Lab Values

Common Lab Values Chart
BUN 8-22mg/dL
PT (Prothrombin Time)11-16 seconds
PTT (Partial thromboplastin time)25-38 seconds
INR (International Normalized Ratio)0.8-1.2
Platelet Count150,000-350,000µL
3.2-4.5 g/dL
Bilirubin 0.1-1.0 mg/dL
d-dimerNormal range varies
  • The lab values listed in the figure above are important for a CT Technologist to know and understand. The ability for a patient to receive iodinated contrast will depend directly on these values.
  • A patient’s renal function is indicated by the levels of blood urea nitrogen (BUN) and creatinine present. These levels can be examined either as a ratio or individually.
    • Normal BUN values in adults range from 8 to 22 mg/dL
      • By itself, BUN is not a sufficient indicator of renal insufficiency.
    • Normal creatinine levels range from 0.6-1.2 mg/dL
  • A more accurate measure of renal function is GFR (Glomerular filtration rate). eGFR (estimated GFR) is an estimation of the rate in which the bloodstream filters creatinine.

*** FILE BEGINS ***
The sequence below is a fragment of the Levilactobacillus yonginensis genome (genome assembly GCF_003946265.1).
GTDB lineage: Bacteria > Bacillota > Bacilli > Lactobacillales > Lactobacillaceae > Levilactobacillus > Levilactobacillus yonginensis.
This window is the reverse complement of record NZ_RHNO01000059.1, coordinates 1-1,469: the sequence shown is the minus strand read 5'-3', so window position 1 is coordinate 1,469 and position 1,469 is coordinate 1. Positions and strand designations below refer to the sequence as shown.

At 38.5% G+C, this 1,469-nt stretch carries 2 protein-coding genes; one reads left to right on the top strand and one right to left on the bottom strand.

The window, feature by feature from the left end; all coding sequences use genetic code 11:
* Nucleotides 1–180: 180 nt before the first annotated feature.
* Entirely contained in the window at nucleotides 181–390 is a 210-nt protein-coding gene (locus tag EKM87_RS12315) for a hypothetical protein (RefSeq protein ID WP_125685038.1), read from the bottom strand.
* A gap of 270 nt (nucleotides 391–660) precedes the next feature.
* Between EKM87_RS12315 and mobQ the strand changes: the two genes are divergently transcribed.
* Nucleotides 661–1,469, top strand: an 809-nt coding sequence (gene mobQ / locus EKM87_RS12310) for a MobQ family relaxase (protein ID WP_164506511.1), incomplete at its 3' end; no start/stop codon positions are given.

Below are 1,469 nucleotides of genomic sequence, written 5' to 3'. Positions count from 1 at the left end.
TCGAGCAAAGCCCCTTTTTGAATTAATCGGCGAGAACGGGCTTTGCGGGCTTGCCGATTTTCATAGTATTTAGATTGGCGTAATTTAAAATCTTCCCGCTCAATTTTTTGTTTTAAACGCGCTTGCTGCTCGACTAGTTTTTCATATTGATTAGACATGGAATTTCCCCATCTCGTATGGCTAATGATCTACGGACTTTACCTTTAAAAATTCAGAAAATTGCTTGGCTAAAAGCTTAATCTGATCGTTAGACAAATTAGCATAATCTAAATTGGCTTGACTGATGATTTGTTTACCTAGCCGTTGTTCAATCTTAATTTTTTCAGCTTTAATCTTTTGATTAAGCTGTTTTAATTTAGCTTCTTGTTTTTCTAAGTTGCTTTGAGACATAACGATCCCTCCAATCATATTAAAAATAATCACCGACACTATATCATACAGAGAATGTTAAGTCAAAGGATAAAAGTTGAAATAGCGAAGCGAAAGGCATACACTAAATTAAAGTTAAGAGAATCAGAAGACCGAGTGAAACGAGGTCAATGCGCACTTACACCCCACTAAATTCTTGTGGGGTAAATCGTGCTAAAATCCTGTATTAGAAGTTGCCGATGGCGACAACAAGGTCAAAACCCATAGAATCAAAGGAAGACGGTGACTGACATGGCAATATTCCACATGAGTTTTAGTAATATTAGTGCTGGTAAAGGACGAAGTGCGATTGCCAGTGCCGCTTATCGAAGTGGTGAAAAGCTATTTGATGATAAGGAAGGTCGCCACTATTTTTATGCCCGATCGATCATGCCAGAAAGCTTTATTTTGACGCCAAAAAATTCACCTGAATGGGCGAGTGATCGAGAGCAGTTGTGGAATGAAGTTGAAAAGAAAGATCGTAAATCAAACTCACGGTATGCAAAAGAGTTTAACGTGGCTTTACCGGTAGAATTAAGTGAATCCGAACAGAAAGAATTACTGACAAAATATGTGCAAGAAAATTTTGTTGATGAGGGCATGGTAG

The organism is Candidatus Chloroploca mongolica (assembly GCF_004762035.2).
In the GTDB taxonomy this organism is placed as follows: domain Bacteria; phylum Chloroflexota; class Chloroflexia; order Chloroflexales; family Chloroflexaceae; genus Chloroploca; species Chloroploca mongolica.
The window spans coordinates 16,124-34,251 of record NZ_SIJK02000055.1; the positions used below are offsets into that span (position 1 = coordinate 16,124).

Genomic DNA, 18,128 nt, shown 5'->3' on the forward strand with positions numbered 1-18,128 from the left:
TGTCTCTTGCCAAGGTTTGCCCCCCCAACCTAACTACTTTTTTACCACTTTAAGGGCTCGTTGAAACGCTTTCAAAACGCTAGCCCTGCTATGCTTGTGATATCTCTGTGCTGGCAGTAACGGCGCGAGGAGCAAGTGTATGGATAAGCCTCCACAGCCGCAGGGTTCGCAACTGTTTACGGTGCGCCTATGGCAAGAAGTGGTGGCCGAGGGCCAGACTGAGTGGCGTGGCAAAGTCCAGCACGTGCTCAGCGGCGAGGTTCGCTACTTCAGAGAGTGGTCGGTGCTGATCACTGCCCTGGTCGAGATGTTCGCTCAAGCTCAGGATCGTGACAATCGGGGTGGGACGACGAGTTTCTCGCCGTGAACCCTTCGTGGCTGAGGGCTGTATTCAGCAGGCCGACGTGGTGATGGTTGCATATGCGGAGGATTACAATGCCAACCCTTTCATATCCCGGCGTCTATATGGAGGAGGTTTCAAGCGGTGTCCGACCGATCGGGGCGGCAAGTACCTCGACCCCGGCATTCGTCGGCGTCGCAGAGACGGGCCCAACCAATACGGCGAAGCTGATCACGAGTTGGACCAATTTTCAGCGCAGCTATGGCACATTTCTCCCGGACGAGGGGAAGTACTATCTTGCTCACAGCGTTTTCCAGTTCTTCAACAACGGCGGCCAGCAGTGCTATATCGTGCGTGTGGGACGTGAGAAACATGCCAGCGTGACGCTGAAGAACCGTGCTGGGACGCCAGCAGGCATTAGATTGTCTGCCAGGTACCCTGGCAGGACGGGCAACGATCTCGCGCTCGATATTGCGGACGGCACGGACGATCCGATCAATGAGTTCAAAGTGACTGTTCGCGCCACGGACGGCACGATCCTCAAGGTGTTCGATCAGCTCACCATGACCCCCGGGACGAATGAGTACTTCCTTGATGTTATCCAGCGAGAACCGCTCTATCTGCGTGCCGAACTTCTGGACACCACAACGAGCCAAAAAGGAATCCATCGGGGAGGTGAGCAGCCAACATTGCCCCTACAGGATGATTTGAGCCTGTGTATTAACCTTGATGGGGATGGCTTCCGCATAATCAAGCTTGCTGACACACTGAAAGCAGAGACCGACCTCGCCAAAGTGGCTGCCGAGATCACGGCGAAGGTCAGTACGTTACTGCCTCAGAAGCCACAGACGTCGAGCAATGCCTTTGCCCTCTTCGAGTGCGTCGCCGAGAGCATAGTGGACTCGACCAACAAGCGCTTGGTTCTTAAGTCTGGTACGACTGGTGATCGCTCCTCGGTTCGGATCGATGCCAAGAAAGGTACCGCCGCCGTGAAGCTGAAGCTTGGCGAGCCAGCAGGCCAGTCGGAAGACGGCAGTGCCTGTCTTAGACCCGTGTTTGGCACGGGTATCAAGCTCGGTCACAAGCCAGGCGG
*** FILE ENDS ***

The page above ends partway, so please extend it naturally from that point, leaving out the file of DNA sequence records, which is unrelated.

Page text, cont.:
• To calculate eGFR the following is needed
    • Patient’s measured serum creatinine level.
    • Patient’s age, sex, and race.
  • Normal kidney function as determined by eGFR is a measurement greater than 90, but is often displayed as >60.
  • Abnormal or decreasing kidney function is shown by an eGFR measurement lower than the normal range, but is often displayed as a number <60.
  • Blood coagulation is measured by PT or Prothrombin time.
    • To measure PT, a protein called tissue factor is added to the blood sample.
    • 11 to 16 seconds is normal range for PT.
  • INR (international normalized ratio) is calculated to help standardize PT results. This is done because there can be differences in the batches of tissue factor as they are manufactured.
    • The PT result is compared with a control sample using the INR.
    • 0.8-1.2 is normal range for INR.
    • Abnormalities in blood clotting are detected by PTT (Partial thromboplastin time).
      • 25 to 38 seconds is normal range for clotting time.
    • Clotting ability is determined by platelet count.
      • 150,000-350,000µL of blood is normal platelet count.
    •  Deep vein thrombosis and pulmonary embolisms may be detected through d-Dimer testing. An elevated d-Dimer in the bloodstream can indicate fragmented protein in the blood, from the breaking down of blood clots. A CT Pulmonary Angiography may be performed of the pulmonary arteries if the d-Dimer value is elevated.
    • To screen liver damage, an LFT (liver function test) is performed.          
      • To perform an LFT, a panel of blood tests that measure different enzymes and proteins in the blood as it is circulating is run.